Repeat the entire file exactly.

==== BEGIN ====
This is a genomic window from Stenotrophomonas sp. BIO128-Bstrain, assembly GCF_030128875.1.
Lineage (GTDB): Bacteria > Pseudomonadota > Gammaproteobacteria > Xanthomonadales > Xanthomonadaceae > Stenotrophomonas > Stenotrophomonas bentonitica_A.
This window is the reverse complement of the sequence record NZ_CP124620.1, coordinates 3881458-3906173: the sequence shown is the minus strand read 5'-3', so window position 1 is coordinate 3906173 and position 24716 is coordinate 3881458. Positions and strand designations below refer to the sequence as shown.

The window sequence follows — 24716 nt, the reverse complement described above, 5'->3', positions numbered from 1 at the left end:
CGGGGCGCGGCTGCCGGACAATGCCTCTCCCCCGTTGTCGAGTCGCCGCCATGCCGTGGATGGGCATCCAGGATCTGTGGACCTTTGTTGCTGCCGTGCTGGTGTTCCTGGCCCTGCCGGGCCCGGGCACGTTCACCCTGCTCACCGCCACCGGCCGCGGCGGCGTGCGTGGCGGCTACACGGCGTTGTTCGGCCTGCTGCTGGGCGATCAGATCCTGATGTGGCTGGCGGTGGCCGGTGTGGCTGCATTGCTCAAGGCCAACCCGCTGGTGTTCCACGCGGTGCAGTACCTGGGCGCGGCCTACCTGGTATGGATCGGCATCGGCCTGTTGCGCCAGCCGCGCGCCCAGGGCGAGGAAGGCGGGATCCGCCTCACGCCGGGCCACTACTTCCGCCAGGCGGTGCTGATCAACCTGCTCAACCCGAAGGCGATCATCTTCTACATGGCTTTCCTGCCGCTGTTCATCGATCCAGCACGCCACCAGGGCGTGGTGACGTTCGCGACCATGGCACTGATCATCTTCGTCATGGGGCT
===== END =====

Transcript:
This is a genomic window from Stenotrophomonas sp. BIO128-Bstrain, assembly GCF_030128875.1.
Lineage (GTDB): Bacteria > Pseudomonadota > Gammaproteobacteria > Xanthomonadales > Xanthomonadaceae > Stenotrophomonas > Stenotrophomonas bentonitica_A.
This window is the reverse complement of the sequence record NZ_CP124620.1, coordinates 3881458-3906173: the sequence shown is the minus strand read 5'-3', so window position 1 is coordinate 3906173 and position 24716 is coordinate 3881458. Positions and strand designations below refer to the sequence as shown.

The window sequence follows — 24716 nt, the reverse complement described above, 5'->3', positions numbered from 1 at the left end:
CGGGGCGCGGCTGCCGGACAATGCCTCTCCCCCGTTGTCGAGTCGCCGCCATGCCGTGGATGGGCATCCAGGATCTGTGGACCTTTGTTGCTGCCGTGCTGGTGTTCCTGGCCCTGCCGGGCCCGGGCACGTTCACCCTGCTCACCGCCACCGGCCGCGGCGGCGTGCGTGGCGGCTACACGGCGTTGTTCGGCCTGCTGCTGGGCGATCAGATCCTGATGTGGCTGGCGGTGGCCGGTGTGGCTGCATTGCTCAAGGCCAACCCGCTGGTGTTCCACGCGGTGCAGTACCTGGGCGCGGCCTACCTGGTATGGATCGGCATCGGCCTGTTGCGCCAGCCGCGCGCCCAGGGCGAGGAAGGCGGGATCCGCCTCACGCCGGGCCACTACTTCCGCCAGGCGGTGCTGATCAACCTGCTCAACCCGAAGGCGATCATCTTCTACATGGCTTTCCTGCCGCTGTTCATCGATCCAGCACGCCACCAGGGCGTGGTGACGTTCGCGACCATGGCACTGATCATCTTCGTCATGGGGCT